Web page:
This flag, which I saw in photographs of the recent presidential race in the Dominican Republic, had the same proportions as a standerad PRSC flag, in vermillion red, and, instead of the emblem of the Reformist Social Cristian Party, the bore an effigy of former president and candidate Joaquin Balaguer, and some mottos. The only one I saw distinctly (some might have had different mottos, some had only Dr. Balaguer's effigy) read: "¡ADELANTE REFORMISTAS!/ LA PATRIA SOMOS TODOS/ BALAGUER PRESIDENTE 2000" ("Go forward, Reformists!/ We all are the Motherland / Balaguer for President 2000"). This flag was definitely mass used and, given the prominence of Dr. Balaguer over his party, you might call take it as official. Aveledo Coll, 18 August 2000
The flag of the Partido Revolucionario Social Cristiano is green (Slogan: "¡Vota verde!," "Vote green!"), on which a white lying lozenge with a lying green machete, of which the point is directed at the fly; on the lemmet: PRSC in white. The small flag of the party-supporters were wholly green! Jaume Ollé and Jarig Bakker, 9 October 1999
The Movimiento Izquierda Unida (United Left Movement, MIU) is a leftist political organization in the Dominican Republic. I think it's a political alliance, but, unfortunately, I was unable to make much sense of the organization's website. I'm hoping that one of our native Spanish speakers may be able to provide some more detail and context about the group. I'm more confident about the group's flags.
I found photographs of three variants of the MIU flag. Photographs can be found online here, here, here, and here. The basic design features a large white star on a red field, surrounded by the name of the party in white capital letters.
image by Randy Young, 27 December 2015
One variant adds the party's acronym below the star in larger white capital letters.
image by Randy Young, 27 December 2015
The second variant adds the party's acronym in red letters within the star. Randy Young, 27 December 2015
The flag has first appeared at the Pride Caravan in Santo Domingo on 1 July 2012. It was created by Gióniver Castillo Santana of Santo Domingo by replacing blue fields from the national flag with violet, blue and green stripes and replacing red fields from the national flag with yellow, orange and red stripes, arranging them so that green and yellow stripes always come next to the white cross and violet and red stripes come next to the top and bottom edges. A similar design has been shown at the GayJourney.com website for years and is marked as having been designed by the site’s author, Greg Gomes. However, on this flagoid (no evidence of real-life use so far), both upper quarters were simply repainted into red, orange and yellow stripes and both lower quarters were repainted into green, blue and violet stripes in the same way. Mr Gomes' design thus drew more from that of the gay rainbow flag, keeping the order of its stripes unchanged, while the design of Mr. Castillo drew more from the Dominican national flag, counterchanging the rainbow stripes' order so that they always match the same color from the original flag.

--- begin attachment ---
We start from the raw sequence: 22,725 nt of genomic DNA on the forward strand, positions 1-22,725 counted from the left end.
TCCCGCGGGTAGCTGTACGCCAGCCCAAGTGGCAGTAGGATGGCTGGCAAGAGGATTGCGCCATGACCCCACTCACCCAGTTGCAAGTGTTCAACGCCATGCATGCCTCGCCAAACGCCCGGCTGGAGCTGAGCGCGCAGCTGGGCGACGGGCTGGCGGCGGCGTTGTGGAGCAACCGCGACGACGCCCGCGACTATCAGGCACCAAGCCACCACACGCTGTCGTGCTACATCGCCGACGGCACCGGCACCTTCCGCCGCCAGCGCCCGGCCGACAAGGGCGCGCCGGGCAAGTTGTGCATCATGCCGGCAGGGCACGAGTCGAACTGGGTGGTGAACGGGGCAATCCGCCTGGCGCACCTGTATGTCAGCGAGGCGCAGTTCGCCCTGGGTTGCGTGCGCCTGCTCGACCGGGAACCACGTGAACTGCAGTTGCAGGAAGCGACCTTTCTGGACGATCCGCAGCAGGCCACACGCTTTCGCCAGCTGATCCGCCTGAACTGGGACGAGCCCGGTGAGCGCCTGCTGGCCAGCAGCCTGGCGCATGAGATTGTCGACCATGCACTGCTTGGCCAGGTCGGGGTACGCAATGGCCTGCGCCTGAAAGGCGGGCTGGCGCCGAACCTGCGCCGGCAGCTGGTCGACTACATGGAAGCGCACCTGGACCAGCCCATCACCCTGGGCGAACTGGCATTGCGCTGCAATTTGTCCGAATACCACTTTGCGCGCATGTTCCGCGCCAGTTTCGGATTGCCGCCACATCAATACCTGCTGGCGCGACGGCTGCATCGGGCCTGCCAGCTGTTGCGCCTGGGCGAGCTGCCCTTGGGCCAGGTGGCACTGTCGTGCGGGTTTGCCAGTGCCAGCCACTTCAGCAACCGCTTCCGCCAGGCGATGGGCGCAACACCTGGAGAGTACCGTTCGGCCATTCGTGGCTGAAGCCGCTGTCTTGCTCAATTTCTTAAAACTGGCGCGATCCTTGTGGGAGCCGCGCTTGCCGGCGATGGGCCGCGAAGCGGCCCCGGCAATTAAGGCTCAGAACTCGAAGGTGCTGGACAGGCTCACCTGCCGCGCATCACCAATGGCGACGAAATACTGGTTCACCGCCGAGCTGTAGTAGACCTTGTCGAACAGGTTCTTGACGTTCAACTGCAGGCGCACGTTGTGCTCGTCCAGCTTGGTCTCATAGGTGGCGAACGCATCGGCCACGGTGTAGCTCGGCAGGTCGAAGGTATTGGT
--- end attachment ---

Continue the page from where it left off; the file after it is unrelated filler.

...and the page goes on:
The use of this flag has provoked conflict with the police, which tried to confiscate it at first, but eventually requested that it only be removed by the participants themselves; the conflict was even extended to the use of the national flag itself, the participants succeeding in defending their right to use it, for no offense to the flag was made by its flying at the event. The new gay flag was, however, seen by many as an un-constitutional modification of national flag and therefore an offense, which actually provoked the police to act against its use. It also initiated a number of online discussions, Mr. Castillo taking part in them as well. In defense of his flag, he stated that deriving one flag's design from that of another flag cannot be viewed as an offense, especially since Dominican national flag was actually derived from that of Haiti, which in turn was derived from that of France; that the national arms, as used on his flag, can be viewed as a symbol separate from the national flag; that many online shops are selling the items decorated with patterns, many of these purely fictional, which combine the rainbow gay flag with different national flags, and there were no reactions against these so far; and lastly, invited the other participants of the discussions to view a photo gallery he posted at his Facebook profile, which displayed his flag among similar flags from other countries, all under the title "I am not the first, nor will I be the last". Irritated by another participant's comment against his use of the national arms, he stated that he might replace it with a pink triangle for the next year's Pride Caravan, but the use of such flag has not been recorded so far, not was any later use of his original design either. Tomislav Todorovic, 28 December 2014
Photographs of the gay Dominican Republic community can be found online here and here. Esteban Rivera, 18 April 2015